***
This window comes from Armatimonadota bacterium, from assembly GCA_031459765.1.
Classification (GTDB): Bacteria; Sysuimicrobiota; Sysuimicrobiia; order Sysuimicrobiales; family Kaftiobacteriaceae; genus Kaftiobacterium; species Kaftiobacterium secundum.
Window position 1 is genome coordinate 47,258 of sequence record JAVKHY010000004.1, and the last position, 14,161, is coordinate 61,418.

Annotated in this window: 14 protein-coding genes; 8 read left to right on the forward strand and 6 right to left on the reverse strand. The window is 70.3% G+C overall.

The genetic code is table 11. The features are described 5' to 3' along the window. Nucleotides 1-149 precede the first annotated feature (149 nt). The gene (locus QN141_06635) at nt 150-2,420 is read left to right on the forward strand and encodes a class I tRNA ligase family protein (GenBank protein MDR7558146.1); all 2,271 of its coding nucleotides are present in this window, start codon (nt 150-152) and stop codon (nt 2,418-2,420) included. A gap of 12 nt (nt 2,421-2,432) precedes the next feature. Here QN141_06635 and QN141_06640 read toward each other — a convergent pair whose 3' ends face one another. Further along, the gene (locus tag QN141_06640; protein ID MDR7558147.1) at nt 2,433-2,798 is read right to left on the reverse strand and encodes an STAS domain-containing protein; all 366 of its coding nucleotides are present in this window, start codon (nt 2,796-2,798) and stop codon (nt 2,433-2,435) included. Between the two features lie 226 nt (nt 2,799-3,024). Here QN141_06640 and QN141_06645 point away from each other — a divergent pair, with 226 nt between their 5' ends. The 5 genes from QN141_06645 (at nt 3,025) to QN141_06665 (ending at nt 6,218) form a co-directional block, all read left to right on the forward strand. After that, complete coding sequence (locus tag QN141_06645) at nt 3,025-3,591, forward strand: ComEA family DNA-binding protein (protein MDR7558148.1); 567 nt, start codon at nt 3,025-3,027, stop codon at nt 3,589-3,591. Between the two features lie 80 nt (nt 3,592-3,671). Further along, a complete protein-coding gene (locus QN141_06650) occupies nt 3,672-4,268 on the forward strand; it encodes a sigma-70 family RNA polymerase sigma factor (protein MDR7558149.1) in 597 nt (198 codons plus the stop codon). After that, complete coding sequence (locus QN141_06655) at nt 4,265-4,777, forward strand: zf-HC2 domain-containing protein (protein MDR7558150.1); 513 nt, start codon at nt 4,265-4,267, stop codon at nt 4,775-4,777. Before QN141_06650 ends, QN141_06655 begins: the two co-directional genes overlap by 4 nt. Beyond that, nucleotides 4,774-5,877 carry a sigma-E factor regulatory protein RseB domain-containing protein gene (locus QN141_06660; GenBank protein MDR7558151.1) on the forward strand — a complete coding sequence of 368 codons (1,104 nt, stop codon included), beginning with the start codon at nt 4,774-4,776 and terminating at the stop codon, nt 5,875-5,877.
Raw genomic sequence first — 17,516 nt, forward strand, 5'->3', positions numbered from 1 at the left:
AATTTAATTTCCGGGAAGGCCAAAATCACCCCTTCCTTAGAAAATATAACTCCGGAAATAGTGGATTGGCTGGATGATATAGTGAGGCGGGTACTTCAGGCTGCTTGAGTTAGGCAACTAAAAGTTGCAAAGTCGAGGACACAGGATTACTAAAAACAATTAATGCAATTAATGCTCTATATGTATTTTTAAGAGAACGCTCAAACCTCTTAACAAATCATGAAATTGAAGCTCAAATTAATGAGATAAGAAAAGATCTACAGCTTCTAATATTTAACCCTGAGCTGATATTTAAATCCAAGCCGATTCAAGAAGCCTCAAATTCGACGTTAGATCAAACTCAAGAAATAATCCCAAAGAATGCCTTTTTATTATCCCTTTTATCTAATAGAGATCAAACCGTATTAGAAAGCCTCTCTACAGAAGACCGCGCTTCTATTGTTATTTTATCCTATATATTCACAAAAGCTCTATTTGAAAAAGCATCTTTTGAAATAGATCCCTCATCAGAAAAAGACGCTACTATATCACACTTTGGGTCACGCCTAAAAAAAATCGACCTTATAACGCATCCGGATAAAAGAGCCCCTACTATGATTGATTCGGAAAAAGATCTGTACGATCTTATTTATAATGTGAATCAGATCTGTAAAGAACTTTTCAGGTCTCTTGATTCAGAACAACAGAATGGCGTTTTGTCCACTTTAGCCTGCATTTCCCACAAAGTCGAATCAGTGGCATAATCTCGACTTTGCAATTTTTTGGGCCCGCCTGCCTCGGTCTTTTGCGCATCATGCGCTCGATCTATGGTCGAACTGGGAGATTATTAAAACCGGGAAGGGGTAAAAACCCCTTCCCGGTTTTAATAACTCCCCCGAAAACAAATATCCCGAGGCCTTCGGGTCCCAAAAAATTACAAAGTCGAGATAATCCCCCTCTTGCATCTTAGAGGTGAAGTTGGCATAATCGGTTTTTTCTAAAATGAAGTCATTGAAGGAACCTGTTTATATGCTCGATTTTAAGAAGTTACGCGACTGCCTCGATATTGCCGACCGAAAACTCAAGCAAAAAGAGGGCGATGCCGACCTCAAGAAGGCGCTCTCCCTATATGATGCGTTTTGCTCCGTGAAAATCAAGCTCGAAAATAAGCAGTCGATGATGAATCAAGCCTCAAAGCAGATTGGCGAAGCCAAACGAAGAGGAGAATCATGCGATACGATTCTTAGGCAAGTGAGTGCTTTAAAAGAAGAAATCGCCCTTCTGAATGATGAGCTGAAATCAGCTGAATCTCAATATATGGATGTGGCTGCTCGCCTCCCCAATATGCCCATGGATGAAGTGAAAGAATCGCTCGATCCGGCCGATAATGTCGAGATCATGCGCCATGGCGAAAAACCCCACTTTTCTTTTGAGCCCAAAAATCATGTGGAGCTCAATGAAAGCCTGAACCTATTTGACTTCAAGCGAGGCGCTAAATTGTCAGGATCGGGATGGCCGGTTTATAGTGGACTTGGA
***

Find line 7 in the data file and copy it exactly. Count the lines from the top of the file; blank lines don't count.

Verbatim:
AATTTAATTTCCGGGAAGGCCAAAATCACCCCTTCCTTAGAAAATATAACTCCGGAAATAGTGGATTGGCTGGATGATATAGTGAGGCGGGTACTTCAGGCTGCTTGAGTTAGGCAACTAAAAGTTGCAAAGTCGAGGACACAGGATTACTAAAAACAATTAATGCAATTAATGCTCTATATGTATTTTTAAGAGAACGCTCAAACCTCTTAACAAATCATGAAATTGAAGCTCAAATTAATGAGATAAGAAAAGATCTACAGCTTCTAATATTTAACCCTGAGCTGATATTTAAATCCAAGCCGATTCAAGAAGCCTCAAATTCGACGTTAGATCAAACTCAAGAAATAATCCCAAAGAATGCCTTTTTATTATCCCTTTTATCTAATAGAGATCAAACCGTATTAGAAAGCCTCTCTACAGAAGACCGCGCTTCTATTGTTATTTTATCCTATATATTCACAAAAGCTCTATTTGAAAAAGCATCTTTTGAAATAGATCCCTCATCAGAAAAAGACGCTACTATATCACACTTTGGGTCACGCCTAAAAAAAATCGACCTTATAACGCATCCGGATAAAAGAGCCCCTACTATGATTGATTCGGAAAAAGATCTGTACGATCTTATTTATAATGTGAATCAGATCTGTAAAGAACTTTTCAGGTCTCTTGATTCAGAACAACAGAATGGCGTTTTGTCCACTTTAGCCTGCATTTCCCACAAAGTCGAATCAGTGGCATAATCTCGACTTTGCAATTTTTTGGGCCCGCCTGCCTCGGTCTTTTGCGCATCATGCGCTCGATCTATGGTCGAACTGGGAGATTATTAAAACCGGGAAGGGGTAAAAACCCCTTCCCGGTTTTAATAACTCCCCCGAAAACAAATATCCCGAGGCCTTCGGGTCCCAAAAAATTACAAAGTCGAGATAATCCCCCTCTTGCATCTTAGAGGTGAAGTTGGCATAATCGGTTTTTTCTAAAATGAAGTCATTGAAGGAACCTGTTTATATGCTCGATTTTAAGAAGTTACGCGACTGCCTCGATATTGCCGACCGAAAACTCAAGCAAAAAGAGGGCGATGCCGACCTCAAGAAGGCGCTCTCCCTATATGATGCGTTTTGCTCCGTGAAAATCAAGCTCGAAAATAAGCAGTCGATGATGAATCAAGCCTCAAAGCAGATTGGCGAAGCCAAACGAAGAGGAGAATCATGCGATACGATTCTTAGGCAAGTGAGTGCTTTAAAAGAAGAAATCGCCCTTCTGAATGATGAGCTGAAATCAGCTGAATCTCAATATATGGATGTGGCTGCTCGCCTCCCCAATATGCCCATGGATGAAGTGAAAGAATCGCTCGATCCGGCCGATAATGTCGAGATCATGCGCCATGGCGAAAAACCCCACTTTTCTTTTGAGCCCAAAAATCATGTGGAGCTCAATGAAAGCCTGAACCTATTTGACTTCAAGCGAGGCGCTAAATTGTCAGGATCGGGATGGCCGGTTTATAGTGGACTTGGA